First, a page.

Khoi Dinh was born in October 1982 in Hanoi and lived there until he decided to attend a university abroad in the United States. He attended Cameron University in Oklahoma and majored in business administration. He then went on to study development research in graduate school at the Missouri State University Foundation. After graduate school, he continued to do development research for colleges all across the United States. Dinh lived in Iowa for a while before he got his current job in development research at Lewis and Clark College in 2008. Since then Dinh has enjoyed his time exploring all the opportunities that Portland and the surrounding area has to offer.

Dinh begins his first interview by discussing his childhood in Hanoi. He loved his experiences there, but he knew he wanted to further his education by studying abroad. He then goes on to discuss how he wanted to be in the United States and how he ended studying at Cameron University. Dinh goes on to discuss his higher education and the towns that he lived in. He contemplates about these rural towns, and how it was difficult for him to meet new people and participate in activities and hobbies that he enjoyed. By the end of the interview, Dinh describes his life in Portland and the community that he has created for himself here. He goes on to explain his role at Lewis and Clark as a development researcher. He ends the interview by describing all the opportunities available for him now that he lives in a larger city.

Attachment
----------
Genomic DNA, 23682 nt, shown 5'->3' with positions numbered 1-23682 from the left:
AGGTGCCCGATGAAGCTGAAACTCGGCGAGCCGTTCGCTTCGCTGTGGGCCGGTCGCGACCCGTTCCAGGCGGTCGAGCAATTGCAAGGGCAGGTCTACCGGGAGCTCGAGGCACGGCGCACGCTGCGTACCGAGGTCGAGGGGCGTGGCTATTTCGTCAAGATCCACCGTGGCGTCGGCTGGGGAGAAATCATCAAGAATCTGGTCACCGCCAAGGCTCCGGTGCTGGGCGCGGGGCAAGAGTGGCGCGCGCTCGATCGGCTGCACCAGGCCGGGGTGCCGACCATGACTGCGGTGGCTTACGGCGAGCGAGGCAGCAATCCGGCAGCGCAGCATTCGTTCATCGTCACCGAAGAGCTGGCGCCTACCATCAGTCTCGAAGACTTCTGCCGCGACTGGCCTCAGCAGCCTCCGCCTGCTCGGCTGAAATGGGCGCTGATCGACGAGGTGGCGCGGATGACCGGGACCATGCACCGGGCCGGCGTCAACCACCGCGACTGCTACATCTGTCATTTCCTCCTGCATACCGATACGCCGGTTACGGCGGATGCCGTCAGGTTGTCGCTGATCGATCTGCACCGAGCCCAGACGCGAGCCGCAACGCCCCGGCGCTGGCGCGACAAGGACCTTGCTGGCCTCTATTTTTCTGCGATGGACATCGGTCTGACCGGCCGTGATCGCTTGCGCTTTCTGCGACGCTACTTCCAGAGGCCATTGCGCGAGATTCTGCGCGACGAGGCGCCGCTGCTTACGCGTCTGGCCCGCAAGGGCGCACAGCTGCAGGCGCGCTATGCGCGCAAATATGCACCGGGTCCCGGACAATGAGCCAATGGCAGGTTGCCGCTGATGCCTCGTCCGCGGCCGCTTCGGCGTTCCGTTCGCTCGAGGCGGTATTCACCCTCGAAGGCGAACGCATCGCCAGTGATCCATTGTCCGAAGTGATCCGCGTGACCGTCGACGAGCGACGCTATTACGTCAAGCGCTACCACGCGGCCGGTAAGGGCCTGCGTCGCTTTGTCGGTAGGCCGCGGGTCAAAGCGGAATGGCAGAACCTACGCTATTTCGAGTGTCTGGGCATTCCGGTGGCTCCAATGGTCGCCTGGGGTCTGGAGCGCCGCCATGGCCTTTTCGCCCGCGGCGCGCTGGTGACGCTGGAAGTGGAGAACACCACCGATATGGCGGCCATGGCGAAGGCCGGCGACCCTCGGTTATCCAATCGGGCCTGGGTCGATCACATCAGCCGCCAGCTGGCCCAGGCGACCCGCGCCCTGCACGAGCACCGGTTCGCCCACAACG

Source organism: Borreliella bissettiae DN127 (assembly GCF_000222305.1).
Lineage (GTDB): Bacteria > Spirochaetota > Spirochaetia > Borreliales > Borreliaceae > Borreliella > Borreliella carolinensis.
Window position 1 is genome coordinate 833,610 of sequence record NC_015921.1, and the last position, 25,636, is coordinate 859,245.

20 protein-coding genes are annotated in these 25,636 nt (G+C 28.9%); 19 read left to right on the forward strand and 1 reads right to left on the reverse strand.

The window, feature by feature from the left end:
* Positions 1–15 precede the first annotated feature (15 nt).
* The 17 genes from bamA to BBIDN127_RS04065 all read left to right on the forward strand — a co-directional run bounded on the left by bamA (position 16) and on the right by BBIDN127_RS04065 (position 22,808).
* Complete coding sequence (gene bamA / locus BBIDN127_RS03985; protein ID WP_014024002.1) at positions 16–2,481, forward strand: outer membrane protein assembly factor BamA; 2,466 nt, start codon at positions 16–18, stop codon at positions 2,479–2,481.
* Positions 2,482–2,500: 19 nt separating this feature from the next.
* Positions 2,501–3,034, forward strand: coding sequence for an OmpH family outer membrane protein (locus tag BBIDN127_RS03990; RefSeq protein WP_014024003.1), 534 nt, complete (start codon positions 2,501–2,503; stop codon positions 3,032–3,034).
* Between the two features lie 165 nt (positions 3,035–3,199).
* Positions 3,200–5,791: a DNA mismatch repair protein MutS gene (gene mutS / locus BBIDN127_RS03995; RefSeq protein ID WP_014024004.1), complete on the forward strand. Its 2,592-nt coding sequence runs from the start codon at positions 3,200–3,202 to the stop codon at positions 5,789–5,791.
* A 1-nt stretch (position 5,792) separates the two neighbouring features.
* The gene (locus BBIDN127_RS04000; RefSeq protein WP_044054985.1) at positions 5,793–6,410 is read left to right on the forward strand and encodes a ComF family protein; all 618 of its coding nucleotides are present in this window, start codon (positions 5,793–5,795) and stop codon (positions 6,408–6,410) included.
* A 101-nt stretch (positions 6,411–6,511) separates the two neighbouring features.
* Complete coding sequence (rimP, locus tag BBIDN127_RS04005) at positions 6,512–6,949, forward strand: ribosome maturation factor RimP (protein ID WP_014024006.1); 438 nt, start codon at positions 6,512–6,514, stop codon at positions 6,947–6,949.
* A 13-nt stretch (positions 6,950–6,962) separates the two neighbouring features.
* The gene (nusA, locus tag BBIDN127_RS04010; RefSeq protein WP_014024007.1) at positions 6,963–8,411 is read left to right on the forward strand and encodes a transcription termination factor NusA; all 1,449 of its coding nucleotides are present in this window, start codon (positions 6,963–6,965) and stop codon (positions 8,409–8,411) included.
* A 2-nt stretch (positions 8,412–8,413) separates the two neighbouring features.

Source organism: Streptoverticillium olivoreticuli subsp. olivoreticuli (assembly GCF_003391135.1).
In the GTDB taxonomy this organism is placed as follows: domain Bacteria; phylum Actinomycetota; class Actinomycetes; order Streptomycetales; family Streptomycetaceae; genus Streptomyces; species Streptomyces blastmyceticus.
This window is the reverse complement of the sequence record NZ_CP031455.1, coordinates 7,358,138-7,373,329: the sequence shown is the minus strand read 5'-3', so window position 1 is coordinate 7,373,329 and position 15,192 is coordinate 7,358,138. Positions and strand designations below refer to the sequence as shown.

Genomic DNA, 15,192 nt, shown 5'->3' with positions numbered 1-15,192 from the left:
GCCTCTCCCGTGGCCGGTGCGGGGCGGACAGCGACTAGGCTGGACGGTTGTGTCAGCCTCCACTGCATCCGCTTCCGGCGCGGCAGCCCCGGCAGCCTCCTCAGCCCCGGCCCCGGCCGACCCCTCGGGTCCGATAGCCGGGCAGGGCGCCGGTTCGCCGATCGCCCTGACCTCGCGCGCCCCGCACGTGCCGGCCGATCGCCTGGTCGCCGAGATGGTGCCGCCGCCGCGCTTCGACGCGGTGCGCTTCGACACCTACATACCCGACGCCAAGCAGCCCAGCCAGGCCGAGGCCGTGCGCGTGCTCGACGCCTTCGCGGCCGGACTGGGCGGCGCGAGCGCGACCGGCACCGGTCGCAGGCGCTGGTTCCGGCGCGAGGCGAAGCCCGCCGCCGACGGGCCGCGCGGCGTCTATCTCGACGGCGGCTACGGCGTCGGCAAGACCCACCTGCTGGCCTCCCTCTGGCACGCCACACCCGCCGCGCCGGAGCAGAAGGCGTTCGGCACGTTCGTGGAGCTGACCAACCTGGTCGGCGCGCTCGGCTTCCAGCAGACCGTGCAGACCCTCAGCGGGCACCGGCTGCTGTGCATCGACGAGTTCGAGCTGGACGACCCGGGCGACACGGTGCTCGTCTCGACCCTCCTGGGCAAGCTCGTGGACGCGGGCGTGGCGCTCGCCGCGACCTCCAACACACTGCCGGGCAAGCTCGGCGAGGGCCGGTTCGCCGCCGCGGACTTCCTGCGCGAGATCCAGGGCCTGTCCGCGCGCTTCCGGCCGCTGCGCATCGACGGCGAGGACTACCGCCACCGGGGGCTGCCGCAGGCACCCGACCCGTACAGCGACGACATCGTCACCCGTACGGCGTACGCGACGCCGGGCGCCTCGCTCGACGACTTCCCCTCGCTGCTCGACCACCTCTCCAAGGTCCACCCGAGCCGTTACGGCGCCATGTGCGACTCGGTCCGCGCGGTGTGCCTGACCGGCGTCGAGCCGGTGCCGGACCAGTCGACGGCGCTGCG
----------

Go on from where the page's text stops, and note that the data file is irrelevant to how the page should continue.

In this interview, Dinh discussed what it has been like to live in the year 2020. He begins by describing how cooking has become an important hobby while Dinh has been practicing social distancing due to the COVID-19 pandemic. He goes on to describe the many ways that his life has changed since the start of the pandemic, for instance, his job in development research. He and his friends were quick to begin wearing and distributing masks before it was mandated by the government. They would have family and friends ship in masks from Vietnam because masks were not yet accessible in the United States. He also states the different ways that the United States and Vietnam have handled the spread of the pandemic. Dinh addresses his personal views on the Black Lives Matter movement versus the perspective of other members in the Vietnamese community. He ends by describing the ways he has still been able to connect with nature while being in quarantine.